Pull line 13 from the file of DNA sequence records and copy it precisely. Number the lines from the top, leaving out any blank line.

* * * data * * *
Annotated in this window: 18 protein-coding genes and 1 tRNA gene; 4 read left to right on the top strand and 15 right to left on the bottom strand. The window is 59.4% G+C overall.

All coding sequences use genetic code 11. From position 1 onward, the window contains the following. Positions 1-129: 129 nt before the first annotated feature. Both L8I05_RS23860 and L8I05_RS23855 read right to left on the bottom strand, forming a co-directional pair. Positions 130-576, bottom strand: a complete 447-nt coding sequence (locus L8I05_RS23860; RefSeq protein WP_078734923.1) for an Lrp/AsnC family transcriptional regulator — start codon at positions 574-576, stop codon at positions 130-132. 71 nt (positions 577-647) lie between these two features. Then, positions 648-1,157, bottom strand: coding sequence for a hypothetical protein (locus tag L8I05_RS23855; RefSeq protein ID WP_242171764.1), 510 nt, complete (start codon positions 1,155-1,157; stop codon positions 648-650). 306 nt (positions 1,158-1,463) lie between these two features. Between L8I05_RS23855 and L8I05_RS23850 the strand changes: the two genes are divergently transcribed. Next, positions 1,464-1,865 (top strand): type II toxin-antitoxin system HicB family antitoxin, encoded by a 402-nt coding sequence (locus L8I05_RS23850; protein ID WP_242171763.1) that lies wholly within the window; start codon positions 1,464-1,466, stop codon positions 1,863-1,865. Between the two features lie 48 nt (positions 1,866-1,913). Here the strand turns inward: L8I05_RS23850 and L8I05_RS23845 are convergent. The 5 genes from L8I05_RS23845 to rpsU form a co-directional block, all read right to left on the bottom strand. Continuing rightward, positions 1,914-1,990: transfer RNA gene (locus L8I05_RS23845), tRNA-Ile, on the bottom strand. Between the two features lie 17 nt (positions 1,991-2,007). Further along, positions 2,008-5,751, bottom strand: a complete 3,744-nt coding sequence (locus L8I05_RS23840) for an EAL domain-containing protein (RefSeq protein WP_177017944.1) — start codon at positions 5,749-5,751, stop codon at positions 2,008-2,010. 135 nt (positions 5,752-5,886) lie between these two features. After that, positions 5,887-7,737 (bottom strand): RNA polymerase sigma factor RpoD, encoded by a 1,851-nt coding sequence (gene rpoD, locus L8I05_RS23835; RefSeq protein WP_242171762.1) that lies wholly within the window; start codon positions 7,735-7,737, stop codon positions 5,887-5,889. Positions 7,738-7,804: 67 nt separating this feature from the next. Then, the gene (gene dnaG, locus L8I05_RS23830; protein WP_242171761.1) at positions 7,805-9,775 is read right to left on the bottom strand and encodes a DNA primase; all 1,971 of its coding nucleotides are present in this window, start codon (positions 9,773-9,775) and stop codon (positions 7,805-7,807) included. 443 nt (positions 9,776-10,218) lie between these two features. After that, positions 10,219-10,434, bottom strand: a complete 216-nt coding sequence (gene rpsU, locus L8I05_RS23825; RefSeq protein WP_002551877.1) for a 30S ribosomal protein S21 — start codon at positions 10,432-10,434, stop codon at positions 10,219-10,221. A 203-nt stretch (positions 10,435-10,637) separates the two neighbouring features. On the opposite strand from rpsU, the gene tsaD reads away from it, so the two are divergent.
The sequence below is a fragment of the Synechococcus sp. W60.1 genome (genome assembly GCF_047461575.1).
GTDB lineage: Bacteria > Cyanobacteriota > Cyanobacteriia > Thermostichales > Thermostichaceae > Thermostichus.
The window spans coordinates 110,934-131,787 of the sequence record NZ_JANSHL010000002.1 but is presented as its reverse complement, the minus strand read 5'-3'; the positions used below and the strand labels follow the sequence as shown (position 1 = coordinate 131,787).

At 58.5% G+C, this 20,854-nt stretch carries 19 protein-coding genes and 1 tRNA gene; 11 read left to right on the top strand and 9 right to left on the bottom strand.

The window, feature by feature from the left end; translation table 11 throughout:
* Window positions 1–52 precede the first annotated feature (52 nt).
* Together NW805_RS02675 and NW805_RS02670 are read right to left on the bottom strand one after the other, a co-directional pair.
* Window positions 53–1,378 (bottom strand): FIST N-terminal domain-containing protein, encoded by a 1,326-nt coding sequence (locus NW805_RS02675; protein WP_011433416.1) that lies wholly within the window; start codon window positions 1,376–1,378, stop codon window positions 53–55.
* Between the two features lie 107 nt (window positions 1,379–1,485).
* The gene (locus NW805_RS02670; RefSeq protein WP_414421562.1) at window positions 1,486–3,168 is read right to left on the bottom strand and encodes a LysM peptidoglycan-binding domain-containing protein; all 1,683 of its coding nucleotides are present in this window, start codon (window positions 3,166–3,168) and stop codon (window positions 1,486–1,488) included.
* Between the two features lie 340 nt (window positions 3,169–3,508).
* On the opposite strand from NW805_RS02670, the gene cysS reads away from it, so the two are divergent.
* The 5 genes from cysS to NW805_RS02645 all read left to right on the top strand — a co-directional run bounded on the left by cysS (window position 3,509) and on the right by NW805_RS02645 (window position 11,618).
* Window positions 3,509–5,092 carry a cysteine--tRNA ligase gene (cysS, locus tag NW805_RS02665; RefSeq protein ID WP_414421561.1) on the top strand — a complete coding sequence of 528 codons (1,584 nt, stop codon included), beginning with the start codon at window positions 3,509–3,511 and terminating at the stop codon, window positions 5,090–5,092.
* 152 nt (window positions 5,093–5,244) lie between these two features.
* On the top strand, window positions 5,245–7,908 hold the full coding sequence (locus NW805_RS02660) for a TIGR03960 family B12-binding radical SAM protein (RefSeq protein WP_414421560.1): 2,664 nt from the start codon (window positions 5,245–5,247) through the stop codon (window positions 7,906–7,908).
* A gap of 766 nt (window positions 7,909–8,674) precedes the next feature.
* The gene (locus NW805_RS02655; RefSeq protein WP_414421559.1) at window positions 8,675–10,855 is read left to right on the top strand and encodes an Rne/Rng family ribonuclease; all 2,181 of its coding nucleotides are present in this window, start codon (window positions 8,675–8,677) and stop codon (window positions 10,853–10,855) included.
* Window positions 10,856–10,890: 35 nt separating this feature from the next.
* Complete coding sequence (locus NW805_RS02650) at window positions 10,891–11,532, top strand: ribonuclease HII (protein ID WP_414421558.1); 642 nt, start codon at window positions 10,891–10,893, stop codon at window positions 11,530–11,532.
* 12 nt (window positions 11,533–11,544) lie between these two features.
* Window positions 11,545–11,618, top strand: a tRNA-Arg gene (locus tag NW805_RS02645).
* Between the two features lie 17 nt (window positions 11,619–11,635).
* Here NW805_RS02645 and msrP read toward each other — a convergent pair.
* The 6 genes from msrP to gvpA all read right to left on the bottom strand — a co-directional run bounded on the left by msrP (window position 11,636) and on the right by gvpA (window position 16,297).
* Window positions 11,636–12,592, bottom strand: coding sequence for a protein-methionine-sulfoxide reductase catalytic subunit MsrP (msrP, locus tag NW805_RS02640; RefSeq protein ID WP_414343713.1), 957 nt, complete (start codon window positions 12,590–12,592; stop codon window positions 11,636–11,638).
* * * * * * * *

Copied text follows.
* Between the two features lie 340 nt (window positions 3,169–3,508).